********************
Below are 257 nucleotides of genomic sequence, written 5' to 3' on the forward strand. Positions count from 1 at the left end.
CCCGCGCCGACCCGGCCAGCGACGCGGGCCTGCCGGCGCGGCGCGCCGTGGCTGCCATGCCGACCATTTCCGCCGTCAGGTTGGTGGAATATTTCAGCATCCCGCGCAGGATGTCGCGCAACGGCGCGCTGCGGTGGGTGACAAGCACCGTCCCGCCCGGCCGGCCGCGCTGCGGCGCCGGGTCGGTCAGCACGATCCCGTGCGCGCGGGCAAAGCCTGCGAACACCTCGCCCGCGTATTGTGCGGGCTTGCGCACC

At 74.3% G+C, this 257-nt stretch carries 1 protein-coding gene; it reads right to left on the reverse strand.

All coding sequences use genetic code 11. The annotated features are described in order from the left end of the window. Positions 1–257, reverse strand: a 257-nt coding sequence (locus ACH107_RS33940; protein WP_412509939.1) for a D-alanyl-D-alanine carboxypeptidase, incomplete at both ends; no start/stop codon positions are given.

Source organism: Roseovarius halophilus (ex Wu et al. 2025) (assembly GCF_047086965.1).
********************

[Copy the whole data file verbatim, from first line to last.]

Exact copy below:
Below are 257 nucleotides of genomic sequence, written 5' to 3' on the forward strand. Positions count from 1 at the left end.
CCCGCGCCGACCCGGCCAGCGACGCGGGCCTGCCGGCGCGGCGCGCCGTGGCTGCCATGCCGACCATTTCCGCCGTCAGGTTGGTGGAATATTTCAGCATCCCGCGCAGGATGTCGCGCAACGGCGCGCTGCGGTGGGTGACAAGCACCGTCCCGCCCGGCCGGCCGCGCTGCGGCGCCGGGTCGGTCAGCACGATCCCGTGCGCGCGGGCAAAGCCTGCGAACACCTCGCCCGCGTATTGTGCGGGCTTGCGCACC

At 74.3% G+C, this 257-nt stretch carries 1 protein-coding gene; it reads right to left on the reverse strand.

All coding sequences use genetic code 11. The annotated features are described in order from the left end of the window. Positions 1–257, reverse strand: a 257-nt coding sequence (locus ACH107_RS33940; protein WP_412509939.1) for a D-alanyl-D-alanine carboxypeptidase, incomplete at both ends; no start/stop codon positions are given.

Source organism: Roseovarius halophilus (ex Wu et al. 2025) (assembly GCF_047086965.1).